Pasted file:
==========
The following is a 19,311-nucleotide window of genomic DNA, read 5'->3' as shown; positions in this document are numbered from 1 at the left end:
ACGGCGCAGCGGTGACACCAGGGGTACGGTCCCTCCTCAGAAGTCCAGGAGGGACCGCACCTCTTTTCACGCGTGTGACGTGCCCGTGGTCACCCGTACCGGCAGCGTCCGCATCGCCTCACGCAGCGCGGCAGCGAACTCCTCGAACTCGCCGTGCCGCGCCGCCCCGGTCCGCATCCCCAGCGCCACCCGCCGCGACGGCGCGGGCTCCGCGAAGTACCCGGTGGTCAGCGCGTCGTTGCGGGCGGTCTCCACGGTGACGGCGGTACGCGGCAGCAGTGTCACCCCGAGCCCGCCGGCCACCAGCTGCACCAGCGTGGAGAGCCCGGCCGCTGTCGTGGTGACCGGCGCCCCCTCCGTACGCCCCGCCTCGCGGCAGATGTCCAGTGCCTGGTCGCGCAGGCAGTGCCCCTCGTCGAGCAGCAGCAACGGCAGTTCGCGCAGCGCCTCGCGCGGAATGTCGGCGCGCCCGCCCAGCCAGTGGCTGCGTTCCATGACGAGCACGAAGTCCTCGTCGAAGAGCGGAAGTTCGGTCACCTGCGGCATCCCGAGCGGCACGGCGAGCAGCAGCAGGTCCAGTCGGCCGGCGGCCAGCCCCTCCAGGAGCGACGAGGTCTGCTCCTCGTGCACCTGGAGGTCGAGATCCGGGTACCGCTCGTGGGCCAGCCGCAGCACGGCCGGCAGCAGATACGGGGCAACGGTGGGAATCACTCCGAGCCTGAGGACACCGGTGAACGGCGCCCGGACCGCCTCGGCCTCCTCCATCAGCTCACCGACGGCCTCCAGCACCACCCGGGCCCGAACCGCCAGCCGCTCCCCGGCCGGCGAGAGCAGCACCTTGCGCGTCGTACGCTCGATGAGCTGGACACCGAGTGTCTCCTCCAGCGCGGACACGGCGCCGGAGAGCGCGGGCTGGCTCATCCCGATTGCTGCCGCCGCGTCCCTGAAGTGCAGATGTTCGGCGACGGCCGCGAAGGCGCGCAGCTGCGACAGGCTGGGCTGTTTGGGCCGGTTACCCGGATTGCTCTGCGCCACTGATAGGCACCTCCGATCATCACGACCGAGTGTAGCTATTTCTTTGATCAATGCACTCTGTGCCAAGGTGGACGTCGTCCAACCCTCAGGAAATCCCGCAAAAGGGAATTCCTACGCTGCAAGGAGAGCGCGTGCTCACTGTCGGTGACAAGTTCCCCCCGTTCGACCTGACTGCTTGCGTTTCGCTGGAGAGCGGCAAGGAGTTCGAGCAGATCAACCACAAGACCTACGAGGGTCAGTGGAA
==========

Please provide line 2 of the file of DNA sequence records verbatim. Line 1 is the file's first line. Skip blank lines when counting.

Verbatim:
ACGGCGCAGCGGTGACACCAGGGGTACGGTCCCTCCTCAGAAGTCCAGGAGGGACCGCACCTCTTTTCACGCGTGTGACGTGCCCGTGGTCACCCGTACCGGCAGCGTCCGCATCGCCTCACGCAGCGCGGCAGCGAACTCCTCGAACTCGCCGTGCCGCGCCGCCCCGGTCCGCATCCCCAGCGCCACCCGCCGCGACGGCGCGGGCTCCGCGAAGTACCCGGTGGTCAGCGCGTCGTTGCGGGCGGTCTCCACGGTGACGGCGGTACGCGGCAGCAGTGTCACCCCGAGCCCGCCGGCCACCAGCTGCACCAGCGTGGAGAGCCCGGCCGCTGTCGTGGTGACCGGCGCCCCCTCCGTACGCCCCGCCTCGCGGCAGATGTCCAGTGCCTGGTCGCGCAGGCAGTGCCCCTCGTCGAGCAGCAGCAACGGCAGTTCGCGCAGCGCCTCGCGCGGAATGTCGGCGCGCCCGCCCAGCCAGTGGCTGCGTTCCATGACGAGCACGAAGTCCTCGTCGAAGAGCGGAAGTTCGGTCACCTGCGGCATCCCGAGCGGCACGGCGAGCAGCAGCAGGTCCAGTCGGCCGGCGGCCAGCCCCTCCAGGAGCGACGAGGTCTGCTCCTCGTGCACCTGGAGGTCGAGATCCGGGTACCGCTCGTGGGCCAGCCGCAGCACGGCCGGCAGCAGATACGGGGCAACGGTGGGAATCACTCCGAGCCTGAGGACACCGGTGAACGGCGCCCGGACCGCCTCGGCCTCCTCCATCAGCTCACCGACGGCCTCCAGCACCACCCGGGCCCGAACCGCCAGCCGCTCCCCGGCCGGCGAGAGCAGCACCTTGCGCGTCGTACGCTCGATGAGCTGGACACCGAGTGTCTCCTCCAGCGCGGACACGGCGCCGGAGAGCGCGGGCTGGCTCATCCCGATTGCTGCCGCCGCGTCCCTGAAGTGCAGATGTTCGGCGACGGCCGCGAAGGCGCGCAGCTGCGACAGGCTGGGCTGTTTGGGCCGGTTACCCGGATTGCTCTGCGCCACTGATAGGCACCTCCGATCATCACGACCGAGTGTAGCTATTTCTTTGATCAATGCACTCTGTGCCAAGGTGGACGTCGTCCAACCCTCAGGAAATCCCGCAAAAGGGAATTCCTACGCTGCAAGGAGAGCGCGTGCTCACTGTCGGTGACAAGTTCCCCCCGTTCGACCTGACTGCTTGCGTTTCGCTGGAGAGCGGCAAGGAGTTCGAGCAGATCAACCACAAGACCTACGAGGGTCAGTGGAA